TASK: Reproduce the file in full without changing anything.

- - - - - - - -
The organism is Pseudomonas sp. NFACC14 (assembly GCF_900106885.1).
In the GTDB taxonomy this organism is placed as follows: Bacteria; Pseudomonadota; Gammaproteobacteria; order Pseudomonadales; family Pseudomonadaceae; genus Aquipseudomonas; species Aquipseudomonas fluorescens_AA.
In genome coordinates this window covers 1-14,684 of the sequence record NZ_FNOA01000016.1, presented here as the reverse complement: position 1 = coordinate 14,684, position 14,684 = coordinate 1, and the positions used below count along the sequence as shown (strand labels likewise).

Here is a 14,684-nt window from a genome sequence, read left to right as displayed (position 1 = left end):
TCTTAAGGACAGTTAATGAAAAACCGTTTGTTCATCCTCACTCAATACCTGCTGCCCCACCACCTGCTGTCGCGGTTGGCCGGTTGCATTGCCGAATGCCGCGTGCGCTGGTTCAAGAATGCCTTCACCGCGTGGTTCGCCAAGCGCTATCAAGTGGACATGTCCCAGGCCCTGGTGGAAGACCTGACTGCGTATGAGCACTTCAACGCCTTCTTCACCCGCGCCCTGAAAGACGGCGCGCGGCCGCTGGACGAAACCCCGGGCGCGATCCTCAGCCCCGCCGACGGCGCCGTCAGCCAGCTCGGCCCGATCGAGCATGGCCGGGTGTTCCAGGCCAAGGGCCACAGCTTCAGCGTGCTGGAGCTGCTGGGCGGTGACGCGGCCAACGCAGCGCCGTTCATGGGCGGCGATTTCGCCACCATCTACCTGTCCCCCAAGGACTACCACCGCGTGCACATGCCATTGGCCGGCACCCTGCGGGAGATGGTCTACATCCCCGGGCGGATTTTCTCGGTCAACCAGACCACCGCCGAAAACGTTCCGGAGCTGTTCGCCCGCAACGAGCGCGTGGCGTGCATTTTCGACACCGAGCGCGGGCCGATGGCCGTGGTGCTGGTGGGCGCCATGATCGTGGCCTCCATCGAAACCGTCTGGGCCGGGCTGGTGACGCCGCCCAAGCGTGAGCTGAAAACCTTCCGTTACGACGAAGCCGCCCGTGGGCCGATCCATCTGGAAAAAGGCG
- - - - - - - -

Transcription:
The organism is Pseudomonas sp. NFACC14 (assembly GCF_900106885.1).
In the GTDB taxonomy this organism is placed as follows: Bacteria; Pseudomonadota; Gammaproteobacteria; order Pseudomonadales; family Pseudomonadaceae; genus Aquipseudomonas; species Aquipseudomonas fluorescens_AA.
In genome coordinates this window covers 1-14,684 of the sequence record NZ_FNOA01000016.1, presented here as the reverse complement: position 1 = coordinate 14,684, position 14,684 = coordinate 1, and the positions used below count along the sequence as shown (strand labels likewise).

Here is a 14,684-nt window from a genome sequence, read left to right as displayed (position 1 = left end):
TCTTAAGGACAGTTAATGAAAAACCGTTTGTTCATCCTCACTCAATACCTGCTGCCCCACCACCTGCTGTCGCGGTTGGCCGGTTGCATTGCCGAATGCCGCGTGCGCTGGTTCAAGAATGCCTTCACCGCGTGGTTCGCCAAGCGCTATCAAGTGGACATGTCCCAGGCCCTGGTGGAAGACCTGACTGCGTATGAGCACTTCAACGCCTTCTTCACCCGCGCCCTGAAAGACGGCGCGCGGCCGCTGGACGAAACCCCGGGCGCGATCCTCAGCCCCGCCGACGGCGCCGTCAGCCAGCTCGGCCCGATCGAGCATGGCCGGGTGTTCCAGGCCAAGGGCCACAGCTTCAGCGTGCTGGAGCTGCTGGGCGGTGACGCGGCCAACGCAGCGCCGTTCATGGGCGGCGATTTCGCCACCATCTACCTGTCCCCCAAGGACTACCACCGCGTGCACATGCCATTGGCCGGCACCCTGCGGGAGATGGTCTACATCCCCGGGCGGATTTTCTCGGTCAACCAGACCACCGCCGAAAACGTTCCGGAGCTGTTCGCCCGCAACGAGCGCGTGGCGTGCATTTTCGACACCGAGCGCGGGCCGATGGCCGTGGTGCTGGTGGGCGCCATGATCGTGGCCTCCATCGAAACCGTCTGGGCCGGGCTGGTGACGCCGCCCAAGCGTGAGCTGAAAACCTTCCGTTACGACGAAGCCGCCCGTGGGCCGATCCATCTGGAAAAAGGCG